Why does Uncle Tom Say: Only YOU Can Prevent Ghetto Fires?
January 19, 2009 5:47 PM   Subscribe

Why does Uncle Tom say: Only YOU Can Prevent Ghetto Fires?

Last (2008) summer I read Yvon Chouinard's "Let My People Go Surfing." On page 27 of that book is a photograph of the interior of a shop, a dog in the foreground, and two men working (note the date "C. 1970). The man in the back of the shop is standing in front of this poster (click on the image to zoom). It's a slightly caricatured cartoon drawing (almost in the vein of R. Crumb) of an elderly black man, holding a hoe in his left hand, pointing directly at the viewer with his right. It appears there are charred remains, embers of a building in the background. The text "Remember..." is emblazoned across the top of the poster, the bottom half reads "Uncle Tom says only you can prevent ghetto fires."

I'm aware of the Stowe novel "Uncle Tom's Cabin" and also the various references to the term Uncle Tom but what does this poster mean? My first reaction was the events around the organization MOVE but that was the later 70s. I've googled various parts of the poster text and get some cryptic references but no clear explanation. I wish I'd stayed in touch with my Black History prof from college.

Please Hive Mind, help!
posted by ezekieldas to Society & Culture (10 answers total) 2 users marked this as a favorite
The Watts Riot.

"Burn, baby, burn!"
posted by Chocolate Pickle at 5:59 PM on January 19, 2009

A History of the African American People contained reference to the poster, with a caption stating, "Feelings ran high in the black urban areas during the late 1960s. Moderates were accused of being Uncle Toms..."

Additionally, several poster sites (and an ebay auction) list Ron Cobb as the copyright holder, the year of first printing as 1967, and the original publisher as Sawyer Press. Link to ebay auction.
posted by terranova at 6:07 PM on January 19, 2009

Thanks CP --those are both good but it doesn't solidly confirm the connection.

I suppose I should've noted in the question, who is the character addressing? And why is it Uncle Tom making the statement? Why not Mickey Mouse?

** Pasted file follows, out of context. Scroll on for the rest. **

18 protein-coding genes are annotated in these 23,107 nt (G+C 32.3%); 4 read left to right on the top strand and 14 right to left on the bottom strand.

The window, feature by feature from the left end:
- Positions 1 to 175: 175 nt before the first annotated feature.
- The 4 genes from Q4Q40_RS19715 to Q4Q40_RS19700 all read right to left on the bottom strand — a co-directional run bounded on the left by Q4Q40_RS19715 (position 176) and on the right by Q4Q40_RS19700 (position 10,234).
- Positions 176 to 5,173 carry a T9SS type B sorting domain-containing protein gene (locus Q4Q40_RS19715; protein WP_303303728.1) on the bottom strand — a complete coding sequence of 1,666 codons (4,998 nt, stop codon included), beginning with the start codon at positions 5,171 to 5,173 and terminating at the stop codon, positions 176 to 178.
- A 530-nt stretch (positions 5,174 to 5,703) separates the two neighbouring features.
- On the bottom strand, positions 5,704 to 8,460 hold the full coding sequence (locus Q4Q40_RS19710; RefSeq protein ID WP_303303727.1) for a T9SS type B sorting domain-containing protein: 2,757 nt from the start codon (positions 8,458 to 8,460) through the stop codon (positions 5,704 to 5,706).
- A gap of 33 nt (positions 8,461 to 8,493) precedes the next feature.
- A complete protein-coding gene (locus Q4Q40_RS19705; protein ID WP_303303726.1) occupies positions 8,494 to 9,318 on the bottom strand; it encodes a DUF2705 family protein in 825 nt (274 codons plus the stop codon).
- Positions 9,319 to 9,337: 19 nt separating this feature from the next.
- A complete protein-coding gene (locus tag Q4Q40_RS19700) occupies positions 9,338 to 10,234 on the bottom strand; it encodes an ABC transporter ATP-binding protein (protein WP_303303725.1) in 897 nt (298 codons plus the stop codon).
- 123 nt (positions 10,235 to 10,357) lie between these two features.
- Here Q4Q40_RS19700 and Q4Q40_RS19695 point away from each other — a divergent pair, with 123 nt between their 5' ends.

Also, going back to the text where I first saw this, Chouinard and friends were a sort of radical hippie (but there were many variations to this culture at the time) --but they're mostly white. Why do they have this poster hung in their shop?

I don't mean to digress...
posted by ezekieldas at 6:07 PM on January 19, 2009

Also the Harlem Riot. And there were others (Newark, Chicago, Baltimore...). Lot of that happened in the 60's, and there was a lot of arson during those riots.
posted by Chocolate Pickle at 6:09 PM on January 19, 2009

Among young blacks in the late 1960's (and even today) "Uncle Tom" was an insult, indicating that a black person was thought to be bending knee to the white power structure. So "Uncle Tom says don't start fires" means "Do start fires".
posted by Chocolate Pickle at 6:11 PM on January 19, 2009 [4 favorites]

Of course, the poster is also a take on Smokey the Bear. ("Only you can prevent forest fires")
posted by Chocolate Pickle at 6:13 PM on January 19, 2009

big thanks. All of these responses must be marked "best."
posted by ezekieldas at 6:13 PM on January 19, 2009

Ron Cobb was a political cartoonist for the L.A. Free Press in the late 60's. He has a site.
posted by smackfu at 6:16 PM on January 19, 2009

From an email exchange with Ron Cobb:

The cartoon/poster was paraphrasing a widely circulated public service poster put out by the National Forest Service. It had a picture of Smokey the Bear who wore a ranger's hat (Smokey was a widely recognizable icon/mascot of the forestry service) admonishing citizens with a pointing finger, under the caption "Remember, only you can prevent forest fires".

The commentary was in reference to the Watts Riots in south central LA, with Smokey being replaced by Uncle Tom. The commentary of course was poking fun at moderate blacks who didn't share the militant outrage of the younger blacks who were protesting the persistent racism of American society.
posted by ezekieldas at 6:23 AM on January 20, 2009 [2 favorites]

I have been given to understand that what the original Smokey the Bear posters actually meant, in saying "Only you can prevent forest fires", was that transient unemployed men should refrain from deliberately setting fires so that they might subsequently be paid, as day labourers, to put out said fires. If this is true, then even the original posters are fairly complex in terms of subtext.
posted by onshi at 6:47 AM on January 20, 2009

« Older The best in ESL dictionaries / thesauri   |   Tears of Joy Newer »
This thread is closed to new comments.